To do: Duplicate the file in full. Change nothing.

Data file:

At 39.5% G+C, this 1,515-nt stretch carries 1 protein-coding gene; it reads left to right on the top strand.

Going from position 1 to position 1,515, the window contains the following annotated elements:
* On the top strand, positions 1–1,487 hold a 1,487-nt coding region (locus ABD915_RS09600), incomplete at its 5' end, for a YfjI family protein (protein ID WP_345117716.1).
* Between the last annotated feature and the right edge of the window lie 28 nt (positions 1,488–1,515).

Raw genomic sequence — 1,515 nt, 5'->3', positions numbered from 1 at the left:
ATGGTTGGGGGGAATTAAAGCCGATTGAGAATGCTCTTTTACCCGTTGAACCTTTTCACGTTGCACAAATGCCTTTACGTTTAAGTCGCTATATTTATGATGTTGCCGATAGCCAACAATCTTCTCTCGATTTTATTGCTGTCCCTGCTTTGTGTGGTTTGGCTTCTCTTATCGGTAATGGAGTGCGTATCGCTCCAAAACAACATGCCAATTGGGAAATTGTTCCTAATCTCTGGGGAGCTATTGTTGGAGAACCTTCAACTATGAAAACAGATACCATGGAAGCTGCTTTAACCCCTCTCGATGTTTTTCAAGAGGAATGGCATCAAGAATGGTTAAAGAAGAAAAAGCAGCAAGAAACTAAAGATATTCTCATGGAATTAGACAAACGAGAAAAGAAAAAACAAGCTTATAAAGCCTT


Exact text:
At 39.5% G+C, this 1,515-nt stretch carries 1 protein-coding gene; it reads left to right on the top strand.

Going from position 1 to position 1,515, the window contains the following annotated elements:
* On the top strand, positions 1–1,487 hold a 1,487-nt coding region (locus ABD915_RS09600), incomplete at its 5' end, for a YfjI family protein (protein ID WP_345117716.1).
* Between the last annotated feature and the right edge of the window lie 28 nt (positions 1,488–1,515).

Raw genomic sequence — 1,515 nt, 5'->3', positions numbered from 1 at the left:
ATGGTTGGGGGGAATTAAAGCCGATTGAGAATGCTCTTTTACCCGTTGAACCTTTTCACGTTGCACAAATGCCTTTACGTTTAAGTCGCTATATTTATGATGTTGCCGATAGCCAACAATCTTCTCTCGATTTTATTGCTGTCCCTGCTTTGTGTGGTTTGGCTTCTCTTATCGGTAATGGAGTGCGTATCGCTCCAAAACAACATGCCAATTGGGAAATTGTTCCTAATCTCTGGGGAGCTATTGTTGGAGAACCTTCAACTATGAAAACAGATACCATGGAAGCTGCTTTAACCCCTCTCGATGTTTTTCAAGAGGAATGGCATCAAGAATGGTTAAAGAAGAAAAAGCAGCAAGAAACTAAAGATATTCTCATGGAATTAGACAAACGAGAAAAGAAAAAACAAGCTTATAAAGCCTT